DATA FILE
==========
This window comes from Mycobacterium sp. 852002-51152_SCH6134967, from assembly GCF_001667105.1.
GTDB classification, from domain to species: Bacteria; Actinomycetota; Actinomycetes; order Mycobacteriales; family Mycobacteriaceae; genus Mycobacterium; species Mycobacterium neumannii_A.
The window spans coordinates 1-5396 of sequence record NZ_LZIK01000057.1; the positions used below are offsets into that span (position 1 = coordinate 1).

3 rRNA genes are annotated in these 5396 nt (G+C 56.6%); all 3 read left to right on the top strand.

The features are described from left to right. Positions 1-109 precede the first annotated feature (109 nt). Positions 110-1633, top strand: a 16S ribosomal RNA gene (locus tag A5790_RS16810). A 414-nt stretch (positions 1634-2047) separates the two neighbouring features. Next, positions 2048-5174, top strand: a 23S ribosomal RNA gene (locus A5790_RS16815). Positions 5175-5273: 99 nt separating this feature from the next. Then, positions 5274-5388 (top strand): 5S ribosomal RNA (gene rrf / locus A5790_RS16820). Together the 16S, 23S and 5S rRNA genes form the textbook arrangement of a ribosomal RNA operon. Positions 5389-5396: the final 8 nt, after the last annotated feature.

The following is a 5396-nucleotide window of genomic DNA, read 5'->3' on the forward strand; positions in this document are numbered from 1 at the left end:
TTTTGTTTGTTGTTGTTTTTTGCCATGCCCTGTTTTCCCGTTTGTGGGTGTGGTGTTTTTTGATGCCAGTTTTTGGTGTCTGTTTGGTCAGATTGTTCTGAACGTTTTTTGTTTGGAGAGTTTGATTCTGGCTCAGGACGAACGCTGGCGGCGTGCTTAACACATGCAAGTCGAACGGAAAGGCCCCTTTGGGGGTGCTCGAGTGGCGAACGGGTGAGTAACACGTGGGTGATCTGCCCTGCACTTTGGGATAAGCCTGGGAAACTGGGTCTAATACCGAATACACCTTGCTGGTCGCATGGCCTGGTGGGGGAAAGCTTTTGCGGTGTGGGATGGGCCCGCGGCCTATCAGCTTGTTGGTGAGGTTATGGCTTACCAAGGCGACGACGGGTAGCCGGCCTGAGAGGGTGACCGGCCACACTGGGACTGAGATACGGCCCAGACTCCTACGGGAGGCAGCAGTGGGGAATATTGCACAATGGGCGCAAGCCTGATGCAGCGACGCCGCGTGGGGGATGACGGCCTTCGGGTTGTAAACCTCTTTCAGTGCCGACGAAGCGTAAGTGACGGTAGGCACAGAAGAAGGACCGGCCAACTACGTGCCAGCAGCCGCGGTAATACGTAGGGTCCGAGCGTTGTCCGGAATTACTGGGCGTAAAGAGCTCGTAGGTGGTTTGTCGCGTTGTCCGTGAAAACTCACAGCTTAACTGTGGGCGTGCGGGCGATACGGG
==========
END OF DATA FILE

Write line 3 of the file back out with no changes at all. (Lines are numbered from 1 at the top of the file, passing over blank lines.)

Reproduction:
The window spans coordinates 1-5396 of sequence record NZ_LZIK01000057.1; the positions used below are offsets into that span (position 1 = coordinate 1).